Davis's chapter on Iraqi political and intellectual culture in the wake of the Kuwait war is also important. He discusses both new institutions of control as well as Saddam's efforts to alter Iraqi culture. While the Baath Party once declared its intention to eradicate tribalism, Saddam re-emphasized tribalism in the 1990s in order to reassert control over the Shi‘ite south. Saddam began to ask officers their tribal surnames during visits to military bases. He also surveys Saddam's own articles and writings during this period. While hindsight is always 20-20, Davis discusses the roots of the trends about which other authors—Columbia University professor Rashid Khalidi, for example—appear ignorant.
Themes for the Future
Iraq, Inc.: A Profitable Occupation. By Pratap Chatterjee. New York: Seven Stories Press, 2004. 246 pp. $11.95.
What went wrong is likely to dominate discussion of Iraq for years to come. The first draft of history is seldom correct. Already, the narrative shows fluidity as officials and experts delve deeper into actions of the many actors and decision-makers. Still, the process is far from complete. There has been little study of decision-making in the National Security Council. Many writers focus on the State versus Defense Department rivalry, but few explore decisions made by Rice, her deputy (and current national security advisor Stephen Hadley), senior directors Khalilzad and Elliott Abrams, and later deputy national security advisor Robert Blackwill. There is little reason why their minutes, discussions, and notes should remain classified.
Also lacking in the narrative has been exploration of the Central Intelligence Agency's role. This is crucial because of the CIA's ability to leverage funding into policy. The State Department and Pentagon could struggle for months to reach consensus, but so long as the CIA could ply Iraqis with money, their agreement would be moot. Nowhere was this more apparent than with the prewar and immediate post-liberation maneuverings of Gen. Nizar al-Khazraji and Ayad Allawi, both of whom received logistic and financial support to consolidate their positions in defiance of interagency consensus.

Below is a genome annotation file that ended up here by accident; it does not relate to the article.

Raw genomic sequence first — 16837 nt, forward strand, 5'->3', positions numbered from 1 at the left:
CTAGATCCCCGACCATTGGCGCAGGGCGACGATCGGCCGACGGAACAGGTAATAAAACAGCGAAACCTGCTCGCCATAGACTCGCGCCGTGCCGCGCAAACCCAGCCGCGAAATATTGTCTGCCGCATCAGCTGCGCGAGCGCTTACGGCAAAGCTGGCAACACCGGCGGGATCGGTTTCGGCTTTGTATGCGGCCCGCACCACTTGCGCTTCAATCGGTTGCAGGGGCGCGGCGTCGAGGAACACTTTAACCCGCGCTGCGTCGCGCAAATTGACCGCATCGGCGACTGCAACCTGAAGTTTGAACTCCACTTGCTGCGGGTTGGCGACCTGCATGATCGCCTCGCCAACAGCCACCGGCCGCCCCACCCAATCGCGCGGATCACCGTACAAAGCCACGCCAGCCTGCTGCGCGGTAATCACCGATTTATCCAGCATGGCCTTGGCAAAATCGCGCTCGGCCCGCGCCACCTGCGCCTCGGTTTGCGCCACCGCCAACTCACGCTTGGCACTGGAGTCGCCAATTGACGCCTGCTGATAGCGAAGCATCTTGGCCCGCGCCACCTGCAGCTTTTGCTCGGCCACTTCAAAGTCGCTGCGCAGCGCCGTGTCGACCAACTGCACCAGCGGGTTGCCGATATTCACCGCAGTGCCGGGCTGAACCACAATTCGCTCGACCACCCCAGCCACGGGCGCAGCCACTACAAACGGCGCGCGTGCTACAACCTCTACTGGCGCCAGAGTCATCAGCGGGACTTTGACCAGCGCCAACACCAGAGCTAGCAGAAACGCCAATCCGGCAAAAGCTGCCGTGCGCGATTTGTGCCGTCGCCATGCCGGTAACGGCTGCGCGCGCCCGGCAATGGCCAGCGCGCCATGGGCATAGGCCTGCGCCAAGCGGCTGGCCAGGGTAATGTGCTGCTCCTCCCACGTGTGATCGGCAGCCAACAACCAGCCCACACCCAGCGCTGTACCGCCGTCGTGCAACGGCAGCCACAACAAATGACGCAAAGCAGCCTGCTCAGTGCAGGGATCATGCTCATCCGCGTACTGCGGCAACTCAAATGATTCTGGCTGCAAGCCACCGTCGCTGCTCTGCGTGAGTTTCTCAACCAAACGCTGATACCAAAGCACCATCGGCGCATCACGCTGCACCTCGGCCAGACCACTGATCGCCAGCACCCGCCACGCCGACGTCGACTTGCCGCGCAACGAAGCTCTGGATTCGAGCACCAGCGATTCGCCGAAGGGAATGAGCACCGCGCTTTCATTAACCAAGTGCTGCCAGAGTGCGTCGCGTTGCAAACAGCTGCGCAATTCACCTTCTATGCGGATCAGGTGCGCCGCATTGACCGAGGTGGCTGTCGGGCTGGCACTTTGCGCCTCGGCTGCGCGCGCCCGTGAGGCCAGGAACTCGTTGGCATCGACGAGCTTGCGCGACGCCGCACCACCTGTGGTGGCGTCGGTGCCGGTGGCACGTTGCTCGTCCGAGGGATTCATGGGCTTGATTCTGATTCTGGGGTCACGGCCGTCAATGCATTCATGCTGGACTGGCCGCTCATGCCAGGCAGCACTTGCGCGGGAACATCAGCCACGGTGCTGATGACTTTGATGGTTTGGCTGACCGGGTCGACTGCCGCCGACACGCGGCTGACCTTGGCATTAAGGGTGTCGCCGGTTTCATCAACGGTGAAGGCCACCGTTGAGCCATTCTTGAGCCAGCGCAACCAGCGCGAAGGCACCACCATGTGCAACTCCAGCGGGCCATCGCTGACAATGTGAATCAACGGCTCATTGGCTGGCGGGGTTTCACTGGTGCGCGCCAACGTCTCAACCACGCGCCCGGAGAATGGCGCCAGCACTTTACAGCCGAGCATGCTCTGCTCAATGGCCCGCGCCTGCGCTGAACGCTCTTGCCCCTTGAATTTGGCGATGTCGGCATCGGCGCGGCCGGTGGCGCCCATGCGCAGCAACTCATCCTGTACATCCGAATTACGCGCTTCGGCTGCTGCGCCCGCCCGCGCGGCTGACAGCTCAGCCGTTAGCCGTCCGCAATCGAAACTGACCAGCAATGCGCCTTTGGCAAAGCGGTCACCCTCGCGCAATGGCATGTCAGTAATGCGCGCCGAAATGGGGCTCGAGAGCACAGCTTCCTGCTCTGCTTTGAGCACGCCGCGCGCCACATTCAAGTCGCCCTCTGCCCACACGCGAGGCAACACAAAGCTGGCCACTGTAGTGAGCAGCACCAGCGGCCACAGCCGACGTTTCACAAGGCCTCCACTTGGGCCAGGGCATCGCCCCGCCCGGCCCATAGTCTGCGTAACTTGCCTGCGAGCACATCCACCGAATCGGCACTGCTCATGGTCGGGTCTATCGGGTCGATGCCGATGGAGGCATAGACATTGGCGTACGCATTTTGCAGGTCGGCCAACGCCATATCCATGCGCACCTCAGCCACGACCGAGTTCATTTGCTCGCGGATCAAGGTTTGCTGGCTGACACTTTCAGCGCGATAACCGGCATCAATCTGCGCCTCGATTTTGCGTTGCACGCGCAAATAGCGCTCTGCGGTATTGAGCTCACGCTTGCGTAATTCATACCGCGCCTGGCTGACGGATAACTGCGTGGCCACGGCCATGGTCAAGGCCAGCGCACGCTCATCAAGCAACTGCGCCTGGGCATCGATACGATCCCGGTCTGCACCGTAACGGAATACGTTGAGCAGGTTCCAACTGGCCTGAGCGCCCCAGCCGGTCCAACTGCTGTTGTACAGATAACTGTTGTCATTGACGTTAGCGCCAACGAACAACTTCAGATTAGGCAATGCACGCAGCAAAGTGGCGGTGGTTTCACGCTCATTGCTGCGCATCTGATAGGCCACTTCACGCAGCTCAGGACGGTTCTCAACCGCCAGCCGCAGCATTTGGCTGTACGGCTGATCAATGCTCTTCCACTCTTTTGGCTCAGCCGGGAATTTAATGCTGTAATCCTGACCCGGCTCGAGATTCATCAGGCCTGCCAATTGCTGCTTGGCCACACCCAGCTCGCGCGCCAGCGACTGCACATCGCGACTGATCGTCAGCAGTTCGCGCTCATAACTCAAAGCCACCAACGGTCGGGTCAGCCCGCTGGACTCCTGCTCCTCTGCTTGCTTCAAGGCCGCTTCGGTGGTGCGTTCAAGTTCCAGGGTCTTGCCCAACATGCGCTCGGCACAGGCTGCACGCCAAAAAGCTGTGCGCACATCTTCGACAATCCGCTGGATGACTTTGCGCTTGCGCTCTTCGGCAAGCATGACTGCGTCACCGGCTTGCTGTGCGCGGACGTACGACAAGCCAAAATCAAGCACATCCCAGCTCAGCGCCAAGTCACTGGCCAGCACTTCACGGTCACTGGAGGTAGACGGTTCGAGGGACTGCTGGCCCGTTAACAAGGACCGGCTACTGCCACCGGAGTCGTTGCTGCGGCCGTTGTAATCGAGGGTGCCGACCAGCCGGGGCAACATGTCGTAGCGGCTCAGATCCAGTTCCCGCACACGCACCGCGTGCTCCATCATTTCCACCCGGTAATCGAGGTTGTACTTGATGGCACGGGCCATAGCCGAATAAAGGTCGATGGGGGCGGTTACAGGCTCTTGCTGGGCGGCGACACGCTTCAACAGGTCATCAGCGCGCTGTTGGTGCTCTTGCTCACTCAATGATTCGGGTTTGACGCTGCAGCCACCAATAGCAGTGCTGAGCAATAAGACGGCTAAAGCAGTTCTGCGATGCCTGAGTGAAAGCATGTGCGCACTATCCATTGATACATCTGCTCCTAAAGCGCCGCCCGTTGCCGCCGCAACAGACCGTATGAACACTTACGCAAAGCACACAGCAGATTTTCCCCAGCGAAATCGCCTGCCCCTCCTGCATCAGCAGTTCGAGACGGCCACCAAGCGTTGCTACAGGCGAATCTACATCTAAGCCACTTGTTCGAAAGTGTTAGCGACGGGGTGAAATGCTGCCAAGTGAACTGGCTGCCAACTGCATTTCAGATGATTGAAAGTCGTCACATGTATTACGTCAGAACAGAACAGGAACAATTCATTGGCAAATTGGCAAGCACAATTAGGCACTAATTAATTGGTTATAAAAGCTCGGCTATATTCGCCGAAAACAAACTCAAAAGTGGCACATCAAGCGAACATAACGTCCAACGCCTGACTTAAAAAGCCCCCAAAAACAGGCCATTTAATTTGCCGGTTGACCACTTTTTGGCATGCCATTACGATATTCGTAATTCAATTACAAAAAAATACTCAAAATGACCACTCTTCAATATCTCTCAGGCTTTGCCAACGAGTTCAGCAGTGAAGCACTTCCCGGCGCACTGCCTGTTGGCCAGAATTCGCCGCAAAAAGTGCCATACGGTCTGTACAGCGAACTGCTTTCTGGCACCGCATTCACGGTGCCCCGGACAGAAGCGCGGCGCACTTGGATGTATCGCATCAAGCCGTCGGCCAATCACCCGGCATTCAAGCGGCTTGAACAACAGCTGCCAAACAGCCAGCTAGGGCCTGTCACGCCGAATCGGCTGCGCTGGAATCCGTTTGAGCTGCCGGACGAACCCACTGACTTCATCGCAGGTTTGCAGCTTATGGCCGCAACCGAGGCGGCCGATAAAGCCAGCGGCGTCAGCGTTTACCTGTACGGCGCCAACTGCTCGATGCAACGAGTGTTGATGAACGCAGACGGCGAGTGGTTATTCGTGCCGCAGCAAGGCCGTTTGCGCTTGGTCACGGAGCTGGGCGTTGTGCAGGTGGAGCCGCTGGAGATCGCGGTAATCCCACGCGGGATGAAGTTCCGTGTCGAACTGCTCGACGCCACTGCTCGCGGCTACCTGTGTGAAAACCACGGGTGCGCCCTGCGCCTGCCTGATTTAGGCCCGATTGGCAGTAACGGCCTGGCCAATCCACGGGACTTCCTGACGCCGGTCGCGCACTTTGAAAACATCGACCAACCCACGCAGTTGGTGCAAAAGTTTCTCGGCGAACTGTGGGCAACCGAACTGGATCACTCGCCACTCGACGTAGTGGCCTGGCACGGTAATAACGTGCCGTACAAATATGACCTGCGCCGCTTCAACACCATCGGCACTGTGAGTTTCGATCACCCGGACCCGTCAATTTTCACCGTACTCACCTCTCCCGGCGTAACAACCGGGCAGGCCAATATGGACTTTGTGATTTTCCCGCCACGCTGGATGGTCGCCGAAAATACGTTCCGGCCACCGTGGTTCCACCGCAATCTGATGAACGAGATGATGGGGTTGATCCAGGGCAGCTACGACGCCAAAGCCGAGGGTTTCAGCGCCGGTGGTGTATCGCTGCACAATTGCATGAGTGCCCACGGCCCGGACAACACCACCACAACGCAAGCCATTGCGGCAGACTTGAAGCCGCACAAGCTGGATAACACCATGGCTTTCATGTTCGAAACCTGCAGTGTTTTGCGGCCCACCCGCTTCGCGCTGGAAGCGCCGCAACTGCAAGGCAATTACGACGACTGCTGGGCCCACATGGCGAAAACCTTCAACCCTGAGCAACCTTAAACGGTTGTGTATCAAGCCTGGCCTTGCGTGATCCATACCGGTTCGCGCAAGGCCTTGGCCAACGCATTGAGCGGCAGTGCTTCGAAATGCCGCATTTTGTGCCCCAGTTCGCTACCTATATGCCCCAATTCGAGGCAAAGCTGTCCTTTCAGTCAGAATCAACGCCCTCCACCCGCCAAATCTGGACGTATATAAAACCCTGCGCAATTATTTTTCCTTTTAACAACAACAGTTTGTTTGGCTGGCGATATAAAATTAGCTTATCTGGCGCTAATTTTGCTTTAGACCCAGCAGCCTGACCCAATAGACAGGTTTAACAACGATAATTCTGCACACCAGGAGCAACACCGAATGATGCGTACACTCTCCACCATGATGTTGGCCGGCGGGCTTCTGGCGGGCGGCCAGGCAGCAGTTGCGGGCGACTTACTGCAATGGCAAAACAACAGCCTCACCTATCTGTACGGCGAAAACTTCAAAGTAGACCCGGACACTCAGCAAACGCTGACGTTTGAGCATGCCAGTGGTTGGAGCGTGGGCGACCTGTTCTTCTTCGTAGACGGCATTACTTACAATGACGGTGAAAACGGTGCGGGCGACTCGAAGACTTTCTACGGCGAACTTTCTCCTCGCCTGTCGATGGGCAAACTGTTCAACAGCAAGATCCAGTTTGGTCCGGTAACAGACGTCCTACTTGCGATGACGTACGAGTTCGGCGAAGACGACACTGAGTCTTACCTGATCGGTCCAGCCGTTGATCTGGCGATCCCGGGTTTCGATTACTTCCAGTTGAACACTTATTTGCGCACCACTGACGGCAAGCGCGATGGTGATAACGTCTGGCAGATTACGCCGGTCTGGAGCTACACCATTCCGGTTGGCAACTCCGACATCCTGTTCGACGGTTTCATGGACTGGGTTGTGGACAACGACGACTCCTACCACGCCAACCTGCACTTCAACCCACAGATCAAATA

There has been little exploration of other watershed events. Very little is known about the assassination of Iraqi cleric Abdul Majid al-Khoei on April 9, 2003, an act of violence that propelled Muqtada al-Sadr into the limelight. While West touches on the issue, there has been little examination of the repeated decisions not to arrest Sadr. There has been little treatment of U.S. reconstruction policy although there is little question that corruption and mismanagement were rampant. In Iraq, Inc., Pratap Chatterjee, program director of CorpWatch, takes a stab at exploration of corruption and contracting, but his polemics and questionable source treatment undercuts his study. There is much room for dispassionate analysis should enterprising financial reporters and forensic accountants choose to do so.
Captured Iraqi documents should also serve as needed correctives. Despite Davis's excellent account, Iraqi history remains a virtual black hole. Little is known of internal deliberations, nor—beyond Iraqi Kurdistan—of local politics and center-periphery relations. Apart from literature questioning the efficacy or morality of sanctions, the release of such documents will enable discussion of Iraq's economy.
Much has been written about Iraq, but the best may be yet to come.
 Tim Pritchard, "When Iraq Went Wrong," The New York Times, Dec. 5, 2006.